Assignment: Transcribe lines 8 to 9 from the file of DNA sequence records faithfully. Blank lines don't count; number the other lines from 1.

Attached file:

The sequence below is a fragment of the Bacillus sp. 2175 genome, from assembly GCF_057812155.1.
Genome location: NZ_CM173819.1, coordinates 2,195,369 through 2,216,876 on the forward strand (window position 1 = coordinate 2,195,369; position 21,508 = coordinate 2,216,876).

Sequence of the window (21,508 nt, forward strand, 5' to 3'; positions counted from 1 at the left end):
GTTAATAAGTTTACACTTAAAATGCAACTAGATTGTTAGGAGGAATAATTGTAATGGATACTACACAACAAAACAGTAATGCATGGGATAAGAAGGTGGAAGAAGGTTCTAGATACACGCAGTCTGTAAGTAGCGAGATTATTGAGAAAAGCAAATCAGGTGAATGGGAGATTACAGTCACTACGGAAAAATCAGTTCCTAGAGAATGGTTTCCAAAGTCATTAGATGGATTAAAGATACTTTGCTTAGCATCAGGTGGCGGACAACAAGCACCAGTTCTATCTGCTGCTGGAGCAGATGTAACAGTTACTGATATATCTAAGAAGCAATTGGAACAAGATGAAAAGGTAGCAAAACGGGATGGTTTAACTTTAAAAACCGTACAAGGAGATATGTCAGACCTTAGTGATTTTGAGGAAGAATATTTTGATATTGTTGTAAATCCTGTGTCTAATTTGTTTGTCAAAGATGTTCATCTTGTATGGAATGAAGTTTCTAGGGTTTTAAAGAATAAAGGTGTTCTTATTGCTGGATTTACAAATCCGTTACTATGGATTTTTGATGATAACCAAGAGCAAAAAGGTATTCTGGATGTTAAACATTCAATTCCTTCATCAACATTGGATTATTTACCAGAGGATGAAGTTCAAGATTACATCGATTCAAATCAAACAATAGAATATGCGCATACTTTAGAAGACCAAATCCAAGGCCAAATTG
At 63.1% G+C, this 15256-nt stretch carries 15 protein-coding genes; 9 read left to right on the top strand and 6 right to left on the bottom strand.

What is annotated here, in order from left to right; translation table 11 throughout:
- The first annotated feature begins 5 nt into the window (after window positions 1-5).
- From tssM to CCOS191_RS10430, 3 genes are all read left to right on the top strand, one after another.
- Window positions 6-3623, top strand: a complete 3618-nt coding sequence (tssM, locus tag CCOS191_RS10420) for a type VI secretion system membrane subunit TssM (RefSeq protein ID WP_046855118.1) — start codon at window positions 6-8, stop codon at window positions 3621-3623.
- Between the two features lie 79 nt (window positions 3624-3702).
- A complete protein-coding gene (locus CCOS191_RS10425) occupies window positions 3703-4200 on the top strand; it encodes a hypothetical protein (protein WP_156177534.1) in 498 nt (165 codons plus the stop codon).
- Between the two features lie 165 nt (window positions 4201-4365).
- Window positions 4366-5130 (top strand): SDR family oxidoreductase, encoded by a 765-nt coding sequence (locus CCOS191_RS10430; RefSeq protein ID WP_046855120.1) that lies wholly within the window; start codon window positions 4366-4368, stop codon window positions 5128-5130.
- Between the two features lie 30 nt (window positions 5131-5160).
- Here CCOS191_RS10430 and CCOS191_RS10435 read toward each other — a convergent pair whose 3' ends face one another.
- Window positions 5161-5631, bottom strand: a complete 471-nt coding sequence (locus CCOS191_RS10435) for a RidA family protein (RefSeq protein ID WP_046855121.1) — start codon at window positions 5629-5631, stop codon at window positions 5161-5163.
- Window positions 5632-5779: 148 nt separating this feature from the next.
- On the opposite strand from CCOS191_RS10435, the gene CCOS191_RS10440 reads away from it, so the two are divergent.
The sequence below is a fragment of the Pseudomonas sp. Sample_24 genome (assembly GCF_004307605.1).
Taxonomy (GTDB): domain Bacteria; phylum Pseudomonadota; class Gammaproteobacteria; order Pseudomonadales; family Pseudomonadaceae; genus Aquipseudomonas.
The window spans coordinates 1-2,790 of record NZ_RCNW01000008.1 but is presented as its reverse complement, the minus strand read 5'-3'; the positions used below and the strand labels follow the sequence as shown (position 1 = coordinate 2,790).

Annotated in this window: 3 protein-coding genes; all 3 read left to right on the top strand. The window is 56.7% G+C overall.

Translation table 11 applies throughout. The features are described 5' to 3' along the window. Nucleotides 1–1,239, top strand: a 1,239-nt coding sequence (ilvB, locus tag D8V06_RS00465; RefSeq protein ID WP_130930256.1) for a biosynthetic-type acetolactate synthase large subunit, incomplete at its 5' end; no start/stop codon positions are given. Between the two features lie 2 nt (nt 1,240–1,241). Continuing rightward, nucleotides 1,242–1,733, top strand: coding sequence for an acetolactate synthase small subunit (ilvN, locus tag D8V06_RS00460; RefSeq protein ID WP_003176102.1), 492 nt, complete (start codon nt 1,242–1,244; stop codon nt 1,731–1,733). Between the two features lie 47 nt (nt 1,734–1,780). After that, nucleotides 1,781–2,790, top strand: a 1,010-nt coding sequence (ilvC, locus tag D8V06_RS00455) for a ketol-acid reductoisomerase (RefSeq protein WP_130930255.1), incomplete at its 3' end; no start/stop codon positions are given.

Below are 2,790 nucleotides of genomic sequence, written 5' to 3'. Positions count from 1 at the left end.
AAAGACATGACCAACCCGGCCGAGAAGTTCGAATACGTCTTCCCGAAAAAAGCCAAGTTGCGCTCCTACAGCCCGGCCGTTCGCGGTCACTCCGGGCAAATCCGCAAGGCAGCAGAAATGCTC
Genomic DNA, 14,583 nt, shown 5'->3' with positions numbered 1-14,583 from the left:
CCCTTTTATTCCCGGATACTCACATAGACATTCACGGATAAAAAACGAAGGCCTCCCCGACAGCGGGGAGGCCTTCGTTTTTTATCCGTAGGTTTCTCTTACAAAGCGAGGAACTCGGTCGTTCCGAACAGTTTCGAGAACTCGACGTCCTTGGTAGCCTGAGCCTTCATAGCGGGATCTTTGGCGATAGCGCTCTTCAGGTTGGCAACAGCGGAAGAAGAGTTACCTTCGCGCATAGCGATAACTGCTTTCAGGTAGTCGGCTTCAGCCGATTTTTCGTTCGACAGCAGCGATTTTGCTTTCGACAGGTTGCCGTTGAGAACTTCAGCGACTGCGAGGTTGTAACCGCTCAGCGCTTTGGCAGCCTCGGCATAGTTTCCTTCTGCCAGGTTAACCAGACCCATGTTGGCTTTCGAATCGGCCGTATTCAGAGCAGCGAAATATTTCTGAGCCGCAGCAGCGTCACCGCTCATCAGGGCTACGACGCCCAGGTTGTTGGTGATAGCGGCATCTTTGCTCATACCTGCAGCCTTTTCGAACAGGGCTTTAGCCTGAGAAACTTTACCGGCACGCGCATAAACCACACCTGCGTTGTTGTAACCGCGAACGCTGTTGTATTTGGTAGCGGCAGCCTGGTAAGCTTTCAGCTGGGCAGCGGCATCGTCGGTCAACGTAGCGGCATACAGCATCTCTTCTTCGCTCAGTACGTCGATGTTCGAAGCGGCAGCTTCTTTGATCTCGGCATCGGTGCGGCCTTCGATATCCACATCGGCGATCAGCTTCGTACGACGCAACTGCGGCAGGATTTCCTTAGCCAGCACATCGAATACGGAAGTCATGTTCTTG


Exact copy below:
- From tssM to CCOS191_RS10430, 3 genes are all read left to right on the top strand, one after another.
- Window positions 6-3623, top strand: a complete 3618-nt coding sequence (tssM, locus tag CCOS191_RS10420) for a type VI secretion system membrane subunit TssM (RefSeq protein ID WP_046855118.1) — start codon at window positions 6-8, stop codon at window positions 3621-3623.